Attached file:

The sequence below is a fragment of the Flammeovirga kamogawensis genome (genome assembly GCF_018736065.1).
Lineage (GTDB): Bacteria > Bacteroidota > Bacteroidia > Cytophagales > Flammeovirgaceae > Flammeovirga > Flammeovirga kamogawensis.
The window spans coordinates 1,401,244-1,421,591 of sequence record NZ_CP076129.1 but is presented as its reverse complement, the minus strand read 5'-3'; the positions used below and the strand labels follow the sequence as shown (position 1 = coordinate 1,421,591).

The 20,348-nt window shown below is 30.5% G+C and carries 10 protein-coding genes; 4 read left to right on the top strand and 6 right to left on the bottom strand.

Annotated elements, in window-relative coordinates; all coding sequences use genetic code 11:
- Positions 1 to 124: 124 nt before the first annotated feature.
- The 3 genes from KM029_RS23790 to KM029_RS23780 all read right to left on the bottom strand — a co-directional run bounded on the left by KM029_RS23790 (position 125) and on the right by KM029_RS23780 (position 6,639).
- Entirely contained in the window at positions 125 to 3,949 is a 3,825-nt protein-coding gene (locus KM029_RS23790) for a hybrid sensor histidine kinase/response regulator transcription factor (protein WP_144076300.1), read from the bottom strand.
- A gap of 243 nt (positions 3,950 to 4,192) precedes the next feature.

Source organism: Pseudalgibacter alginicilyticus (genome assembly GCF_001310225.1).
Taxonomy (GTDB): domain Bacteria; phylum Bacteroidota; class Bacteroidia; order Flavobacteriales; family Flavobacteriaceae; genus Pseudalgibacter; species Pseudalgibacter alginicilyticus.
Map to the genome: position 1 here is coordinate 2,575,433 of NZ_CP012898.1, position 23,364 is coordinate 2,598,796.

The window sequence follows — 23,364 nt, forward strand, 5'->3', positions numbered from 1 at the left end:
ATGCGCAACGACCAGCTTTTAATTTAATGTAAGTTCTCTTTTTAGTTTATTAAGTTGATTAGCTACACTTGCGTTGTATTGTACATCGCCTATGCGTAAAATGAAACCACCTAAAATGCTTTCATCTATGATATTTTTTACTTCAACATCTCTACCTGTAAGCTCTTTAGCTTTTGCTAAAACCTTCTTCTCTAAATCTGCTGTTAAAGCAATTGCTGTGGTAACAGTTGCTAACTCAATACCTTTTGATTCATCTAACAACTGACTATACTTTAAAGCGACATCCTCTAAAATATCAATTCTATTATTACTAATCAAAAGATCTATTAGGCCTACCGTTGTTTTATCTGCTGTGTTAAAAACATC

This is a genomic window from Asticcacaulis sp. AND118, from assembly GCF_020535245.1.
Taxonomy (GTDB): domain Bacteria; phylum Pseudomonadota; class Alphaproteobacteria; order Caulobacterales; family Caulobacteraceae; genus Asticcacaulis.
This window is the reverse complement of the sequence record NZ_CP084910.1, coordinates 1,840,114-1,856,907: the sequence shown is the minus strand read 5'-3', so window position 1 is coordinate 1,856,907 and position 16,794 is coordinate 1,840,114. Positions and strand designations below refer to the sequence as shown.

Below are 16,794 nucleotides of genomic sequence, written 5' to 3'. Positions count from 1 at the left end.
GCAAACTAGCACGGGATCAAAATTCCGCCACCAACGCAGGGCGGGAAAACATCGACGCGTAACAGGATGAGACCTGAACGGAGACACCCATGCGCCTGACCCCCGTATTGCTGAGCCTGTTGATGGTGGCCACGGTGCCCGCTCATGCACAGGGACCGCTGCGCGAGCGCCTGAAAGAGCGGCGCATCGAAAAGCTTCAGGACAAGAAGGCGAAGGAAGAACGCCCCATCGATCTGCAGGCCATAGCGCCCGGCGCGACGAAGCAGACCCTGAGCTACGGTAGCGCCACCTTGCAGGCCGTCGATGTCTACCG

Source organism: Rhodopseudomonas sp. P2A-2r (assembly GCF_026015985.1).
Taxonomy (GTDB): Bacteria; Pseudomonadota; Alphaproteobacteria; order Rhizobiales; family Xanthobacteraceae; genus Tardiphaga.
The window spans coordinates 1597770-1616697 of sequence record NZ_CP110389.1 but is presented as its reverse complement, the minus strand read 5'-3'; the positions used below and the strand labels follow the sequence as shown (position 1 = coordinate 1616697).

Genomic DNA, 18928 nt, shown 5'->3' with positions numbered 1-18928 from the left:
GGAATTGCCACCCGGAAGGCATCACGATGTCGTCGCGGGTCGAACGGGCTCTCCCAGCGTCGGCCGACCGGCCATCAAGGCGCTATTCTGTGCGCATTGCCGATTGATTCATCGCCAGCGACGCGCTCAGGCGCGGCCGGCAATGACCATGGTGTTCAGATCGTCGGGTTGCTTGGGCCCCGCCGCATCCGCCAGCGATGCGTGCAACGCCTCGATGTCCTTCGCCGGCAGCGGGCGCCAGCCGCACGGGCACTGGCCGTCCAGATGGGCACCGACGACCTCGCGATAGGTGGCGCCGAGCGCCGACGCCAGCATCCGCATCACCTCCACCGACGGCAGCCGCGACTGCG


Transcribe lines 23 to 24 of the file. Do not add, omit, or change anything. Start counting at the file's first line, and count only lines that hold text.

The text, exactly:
Genomic DNA, 18928 nt, shown 5'->3' with positions numbered 1-18928 from the left:
GGAATTGCCACCCGGAAGGCATCACGATGTCGTCGCGGGTCGAACGGGCTCTCCCAGCGTCGGCCGACCGGCCATCAAGGCGCTATTCTGTGCGCATTGCCGATTGATTCATCGCCAGCGACGCGCTCAGGCGCGGCCGGCAATGACCATGGTGTTCAGATCGTCGGGTTGCTTGGGCCCCGCCGCATCCGCCAGCGATGCGTGCAACGCCTCGATGTCCTTCGCCGGCAGCGGGCGCCAGCCGCACGGGCACTGGCCGTCCAGATGGGCACCGACGACCTCGCGATAGGTGGCGCCGAGCGCCGACGCCAGCATCCGCATCACCTCCACCGACGGCAGCCGCGACTGCG